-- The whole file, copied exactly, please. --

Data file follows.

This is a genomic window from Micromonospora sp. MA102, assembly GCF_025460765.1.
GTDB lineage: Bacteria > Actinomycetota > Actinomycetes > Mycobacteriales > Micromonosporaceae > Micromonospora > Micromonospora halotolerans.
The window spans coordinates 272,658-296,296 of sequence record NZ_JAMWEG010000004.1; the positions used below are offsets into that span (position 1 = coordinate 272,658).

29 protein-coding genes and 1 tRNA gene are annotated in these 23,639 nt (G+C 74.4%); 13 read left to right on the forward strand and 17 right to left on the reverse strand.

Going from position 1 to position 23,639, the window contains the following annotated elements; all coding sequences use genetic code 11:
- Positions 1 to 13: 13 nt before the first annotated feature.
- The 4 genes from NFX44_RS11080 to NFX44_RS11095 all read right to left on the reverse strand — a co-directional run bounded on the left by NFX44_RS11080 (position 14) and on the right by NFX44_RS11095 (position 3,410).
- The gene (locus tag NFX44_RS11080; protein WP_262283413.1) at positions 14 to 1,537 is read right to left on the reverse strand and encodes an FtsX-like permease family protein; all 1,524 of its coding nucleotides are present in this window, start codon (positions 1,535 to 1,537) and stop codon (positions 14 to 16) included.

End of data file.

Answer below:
This is a genomic window from Micromonospora sp. MA102, assembly GCF_025460765.1.
GTDB lineage: Bacteria > Actinomycetota > Actinomycetes > Mycobacteriales > Micromonosporaceae > Micromonospora > Micromonospora halotolerans.
The window spans coordinates 272,658-296,296 of sequence record NZ_JAMWEG010000004.1; the positions used below are offsets into that span (position 1 = coordinate 272,658).

29 protein-coding genes and 1 tRNA gene are annotated in these 23,639 nt (G+C 74.4%); 13 read left to right on the forward strand and 17 right to left on the reverse strand.

Going from position 1 to position 23,639, the window contains the following annotated elements; all coding sequences use genetic code 11:
- Positions 1 to 13: 13 nt before the first annotated feature.
- The 4 genes from NFX44_RS11080 to NFX44_RS11095 all read right to left on the reverse strand — a co-directional run bounded on the left by NFX44_RS11080 (position 14) and on the right by NFX44_RS11095 (position 3,410).
- The gene (locus tag NFX44_RS11080; protein WP_262283413.1) at positions 14 to 1,537 is read right to left on the reverse strand and encodes an FtsX-like permease family protein; all 1,524 of its coding nucleotides are present in this window, start codon (positions 1,535 to 1,537) and stop codon (positions 14 to 16) included.